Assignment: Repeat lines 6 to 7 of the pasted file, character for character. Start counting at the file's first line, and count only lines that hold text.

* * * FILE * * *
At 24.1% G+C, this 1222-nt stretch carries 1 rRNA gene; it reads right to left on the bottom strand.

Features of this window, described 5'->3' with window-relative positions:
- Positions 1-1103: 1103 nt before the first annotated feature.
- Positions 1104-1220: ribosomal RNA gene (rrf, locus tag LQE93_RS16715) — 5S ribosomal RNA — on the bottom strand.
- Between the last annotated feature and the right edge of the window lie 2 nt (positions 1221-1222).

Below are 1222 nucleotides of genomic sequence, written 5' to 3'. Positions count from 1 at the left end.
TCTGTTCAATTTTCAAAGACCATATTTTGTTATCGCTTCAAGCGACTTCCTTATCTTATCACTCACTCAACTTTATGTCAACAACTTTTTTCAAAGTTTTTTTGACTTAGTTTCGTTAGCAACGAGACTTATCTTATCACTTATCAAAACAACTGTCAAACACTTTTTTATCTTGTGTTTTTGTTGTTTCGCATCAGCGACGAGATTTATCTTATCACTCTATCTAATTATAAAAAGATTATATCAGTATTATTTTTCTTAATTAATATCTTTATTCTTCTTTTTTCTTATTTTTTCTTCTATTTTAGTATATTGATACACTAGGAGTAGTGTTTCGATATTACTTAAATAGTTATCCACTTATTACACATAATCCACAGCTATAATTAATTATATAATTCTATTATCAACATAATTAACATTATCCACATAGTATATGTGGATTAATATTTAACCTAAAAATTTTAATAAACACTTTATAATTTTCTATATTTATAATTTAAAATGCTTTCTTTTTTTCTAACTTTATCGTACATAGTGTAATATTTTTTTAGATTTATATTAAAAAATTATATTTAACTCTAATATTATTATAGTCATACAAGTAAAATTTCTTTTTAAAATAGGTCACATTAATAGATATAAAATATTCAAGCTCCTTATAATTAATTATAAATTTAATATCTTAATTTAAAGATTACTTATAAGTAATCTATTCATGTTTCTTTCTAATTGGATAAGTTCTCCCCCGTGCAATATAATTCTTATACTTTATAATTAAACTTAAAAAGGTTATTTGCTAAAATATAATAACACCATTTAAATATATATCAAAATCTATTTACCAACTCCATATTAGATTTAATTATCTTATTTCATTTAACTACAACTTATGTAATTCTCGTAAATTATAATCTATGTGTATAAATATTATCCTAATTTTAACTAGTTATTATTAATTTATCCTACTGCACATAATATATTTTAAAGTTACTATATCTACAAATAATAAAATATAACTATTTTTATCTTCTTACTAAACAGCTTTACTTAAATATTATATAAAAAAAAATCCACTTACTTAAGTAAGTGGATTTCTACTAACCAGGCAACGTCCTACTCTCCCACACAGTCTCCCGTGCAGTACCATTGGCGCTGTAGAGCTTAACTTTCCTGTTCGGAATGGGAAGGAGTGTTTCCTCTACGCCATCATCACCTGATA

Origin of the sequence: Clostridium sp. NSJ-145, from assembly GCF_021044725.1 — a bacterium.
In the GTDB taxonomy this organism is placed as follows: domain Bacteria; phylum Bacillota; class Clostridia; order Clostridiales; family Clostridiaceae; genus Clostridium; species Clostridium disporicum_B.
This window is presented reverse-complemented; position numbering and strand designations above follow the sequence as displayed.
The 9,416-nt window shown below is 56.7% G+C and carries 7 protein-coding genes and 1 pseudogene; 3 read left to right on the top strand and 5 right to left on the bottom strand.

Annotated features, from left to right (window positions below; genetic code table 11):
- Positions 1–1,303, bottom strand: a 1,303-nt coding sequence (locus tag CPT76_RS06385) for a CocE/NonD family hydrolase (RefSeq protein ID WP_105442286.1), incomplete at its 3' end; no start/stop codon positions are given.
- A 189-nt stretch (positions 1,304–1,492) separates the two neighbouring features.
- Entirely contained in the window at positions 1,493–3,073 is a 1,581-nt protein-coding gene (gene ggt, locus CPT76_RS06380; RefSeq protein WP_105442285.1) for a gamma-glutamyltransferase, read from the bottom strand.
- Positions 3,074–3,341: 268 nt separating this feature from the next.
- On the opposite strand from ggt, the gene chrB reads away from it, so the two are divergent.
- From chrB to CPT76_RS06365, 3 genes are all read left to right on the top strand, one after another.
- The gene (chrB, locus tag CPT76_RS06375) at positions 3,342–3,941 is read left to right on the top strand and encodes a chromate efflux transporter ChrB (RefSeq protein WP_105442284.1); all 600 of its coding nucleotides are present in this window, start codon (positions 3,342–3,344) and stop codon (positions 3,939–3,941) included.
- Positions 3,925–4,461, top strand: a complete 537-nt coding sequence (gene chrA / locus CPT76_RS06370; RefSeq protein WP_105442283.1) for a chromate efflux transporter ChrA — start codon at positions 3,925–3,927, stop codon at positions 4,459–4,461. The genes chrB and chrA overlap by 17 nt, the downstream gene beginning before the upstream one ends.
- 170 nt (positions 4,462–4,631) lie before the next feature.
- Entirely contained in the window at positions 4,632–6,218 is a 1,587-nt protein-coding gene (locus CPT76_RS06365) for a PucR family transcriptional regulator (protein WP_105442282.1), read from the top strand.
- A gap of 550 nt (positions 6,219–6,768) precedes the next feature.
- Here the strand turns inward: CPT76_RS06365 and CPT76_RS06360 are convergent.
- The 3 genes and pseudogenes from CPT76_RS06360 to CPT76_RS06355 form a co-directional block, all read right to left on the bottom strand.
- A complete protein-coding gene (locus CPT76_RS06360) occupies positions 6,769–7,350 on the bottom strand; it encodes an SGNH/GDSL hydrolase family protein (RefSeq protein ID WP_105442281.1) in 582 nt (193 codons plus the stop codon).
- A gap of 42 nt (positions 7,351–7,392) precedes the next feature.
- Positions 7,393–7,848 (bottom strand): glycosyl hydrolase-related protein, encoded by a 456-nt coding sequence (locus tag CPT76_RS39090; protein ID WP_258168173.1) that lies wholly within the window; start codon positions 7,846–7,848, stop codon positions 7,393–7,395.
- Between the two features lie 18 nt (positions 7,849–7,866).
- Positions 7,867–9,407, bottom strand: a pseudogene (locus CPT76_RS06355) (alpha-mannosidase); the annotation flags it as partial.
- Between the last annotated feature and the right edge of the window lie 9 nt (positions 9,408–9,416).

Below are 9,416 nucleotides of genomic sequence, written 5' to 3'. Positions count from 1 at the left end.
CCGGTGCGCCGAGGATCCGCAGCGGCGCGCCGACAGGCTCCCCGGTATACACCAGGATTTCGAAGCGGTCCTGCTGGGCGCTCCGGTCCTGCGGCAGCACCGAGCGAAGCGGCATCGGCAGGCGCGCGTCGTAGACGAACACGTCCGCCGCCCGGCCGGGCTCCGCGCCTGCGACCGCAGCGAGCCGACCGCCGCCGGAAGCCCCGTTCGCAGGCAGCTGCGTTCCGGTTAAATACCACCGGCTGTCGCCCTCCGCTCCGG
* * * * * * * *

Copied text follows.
Below are 1222 nucleotides of genomic sequence, written 5' to 3'. Positions count from 1 at the left end.
TCTGTTCAATTTTCAAAGACCATATTTTGTTATCGCTTCAAGCGACTTCCTTATCTTATCACTCACTCAACTTTATGTCAACAACTTTTTTCAAAGTTTTTTTGACTTAGTTTCGTTAGCAACGAGACTTATCTTATCACTTATCAAAACAACTGTCAAACACTTTTTTATCTTGTGTTTTTGTTGTTTCGCATCAGCGACGAGATTTATCTTATCACTCTATCTAATTATAAAAAGATTATATCAGTATTATTTTTCTTAATTAATATCTTTATTCTTCTTTTTTCTTATTTTTTCTTCTATTTTAGTATATTGATACACTAGGAGTAGTGTTTCGATATTACTTAAATAGTTATCCACTTATTACACATAATCCACAGCTATAATTAATTATATAATTCTATTATCAACATAATTAACATTATCCACATAGTATATGTGGATTAATATTTAACCTAAAAATTTTAATAAACACTTTATAATTTTCTATATTTATAATTTAAAATGCTTTCTTTTTTTCTAACTTTATCGTACATAGTGTAATATTTTTTTAGATTTATATTAAAAAATTATATTTAACTCTAATATTATTATAGTCATACAAGTAAAATTTCTTTTTAAAATAGGTCACATTAATAGATATAAAATATTCAAGCTCCTTATAATTAATTATAAATTTAATATCTTAATTTAAAGATTACTTATAAGTAATCTATTCATGTTTCTTTCTAATTGGATAAGTTCTCCCCCGTGCAATATAATTCTTATACTTTATAATTAAACTTAAAAAGGTTATTTGCTAAAATATAATAACACCATTTAAATATATATCAAAATCTATTTACCAACTCCATATTAGATTTAATTATCTTATTTCATTTAACTACAACTTATGTAATTCTCGTAAATTATAATCTATGTGTATAAATATTATCCTAATTTTAACTAGTTATTATTAATTTATCCTACTGCACATAATATATTTTAAAGTTACTATATCTACAAATAATAAAATATAACTATTTTTATCTTCTTACTAAACAGCTTTACTTAAATATTATATAAAAAAAAATCCACTTACTTAAGTAAGTGGATTTCTACTAACCAGGCAACGTCCTACTCTCCCACACAGTCTCCCGTGCAGTACCATTGGCGCTGTAGAGCTTAACTTTCCTGTTCGGAATGGGAAGGAGTGTTTCCTCTACGCCATCATCACCTGATA